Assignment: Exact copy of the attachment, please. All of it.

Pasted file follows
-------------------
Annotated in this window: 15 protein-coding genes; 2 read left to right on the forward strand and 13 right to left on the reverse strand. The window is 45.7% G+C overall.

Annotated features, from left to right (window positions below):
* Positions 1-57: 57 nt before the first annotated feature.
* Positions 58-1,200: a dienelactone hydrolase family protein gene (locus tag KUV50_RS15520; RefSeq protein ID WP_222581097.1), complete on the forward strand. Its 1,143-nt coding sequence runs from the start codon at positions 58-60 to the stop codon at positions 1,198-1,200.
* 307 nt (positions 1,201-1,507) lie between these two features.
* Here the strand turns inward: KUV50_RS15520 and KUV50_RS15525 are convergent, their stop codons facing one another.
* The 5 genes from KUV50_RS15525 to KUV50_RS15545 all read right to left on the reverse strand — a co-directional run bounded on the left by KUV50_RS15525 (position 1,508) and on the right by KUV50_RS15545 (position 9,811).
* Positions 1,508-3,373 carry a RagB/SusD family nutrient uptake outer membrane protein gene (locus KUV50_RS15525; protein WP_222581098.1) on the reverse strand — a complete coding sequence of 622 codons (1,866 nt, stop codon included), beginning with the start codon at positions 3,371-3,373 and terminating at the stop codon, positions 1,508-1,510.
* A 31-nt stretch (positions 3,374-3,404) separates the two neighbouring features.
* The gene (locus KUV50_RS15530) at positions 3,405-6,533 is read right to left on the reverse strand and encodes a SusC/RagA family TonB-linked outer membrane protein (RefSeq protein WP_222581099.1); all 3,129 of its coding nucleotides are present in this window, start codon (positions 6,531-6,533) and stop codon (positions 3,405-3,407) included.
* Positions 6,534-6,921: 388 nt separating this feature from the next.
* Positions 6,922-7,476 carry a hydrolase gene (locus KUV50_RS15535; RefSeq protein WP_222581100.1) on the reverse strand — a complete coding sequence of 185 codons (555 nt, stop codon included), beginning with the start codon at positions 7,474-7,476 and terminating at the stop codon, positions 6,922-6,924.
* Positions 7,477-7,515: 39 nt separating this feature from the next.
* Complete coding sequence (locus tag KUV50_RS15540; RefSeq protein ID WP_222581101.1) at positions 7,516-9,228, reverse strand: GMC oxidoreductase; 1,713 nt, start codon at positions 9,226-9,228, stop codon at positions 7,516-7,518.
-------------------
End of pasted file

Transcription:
Annotated in this window: 15 protein-coding genes; 2 read left to right on the forward strand and 13 right to left on the reverse strand. The window is 45.7% G+C overall.

Annotated features, from left to right (window positions below):
* Positions 1-57: 57 nt before the first annotated feature.
* Positions 58-1,200: a dienelactone hydrolase family protein gene (locus tag KUV50_RS15520; RefSeq protein ID WP_222581097.1), complete on the forward strand. Its 1,143-nt coding sequence runs from the start codon at positions 58-60 to the stop codon at positions 1,198-1,200.
* 307 nt (positions 1,201-1,507) lie between these two features.
* Here the strand turns inward: KUV50_RS15520 and KUV50_RS15525 are convergent, their stop codons facing one another.
* The 5 genes from KUV50_RS15525 to KUV50_RS15545 all read right to left on the reverse strand — a co-directional run bounded on the left by KUV50_RS15525 (position 1,508) and on the right by KUV50_RS15545 (position 9,811).
* Positions 1,508-3,373 carry a RagB/SusD family nutrient uptake outer membrane protein gene (locus KUV50_RS15525; protein WP_222581098.1) on the reverse strand — a complete coding sequence of 622 codons (1,866 nt, stop codon included), beginning with the start codon at positions 3,371-3,373 and terminating at the stop codon, positions 1,508-1,510.
* A 31-nt stretch (positions 3,374-3,404) separates the two neighbouring features.
* The gene (locus KUV50_RS15530) at positions 3,405-6,533 is read right to left on the reverse strand and encodes a SusC/RagA family TonB-linked outer membrane protein (RefSeq protein WP_222581099.1); all 3,129 of its coding nucleotides are present in this window, start codon (positions 6,531-6,533) and stop codon (positions 3,405-3,407) included.
* Positions 6,534-6,921: 388 nt separating this feature from the next.
* Positions 6,922-7,476 carry a hydrolase gene (locus KUV50_RS15535; RefSeq protein WP_222581100.1) on the reverse strand — a complete coding sequence of 185 codons (555 nt, stop codon included), beginning with the start codon at positions 7,474-7,476 and terminating at the stop codon, positions 6,922-6,924.
* Positions 7,477-7,515: 39 nt separating this feature from the next.
* Complete coding sequence (locus tag KUV50_RS15540; RefSeq protein ID WP_222581101.1) at positions 7,516-9,228, reverse strand: GMC oxidoreductase; 1,713 nt, start codon at positions 9,226-9,228, stop codon at positions 7,516-7,518.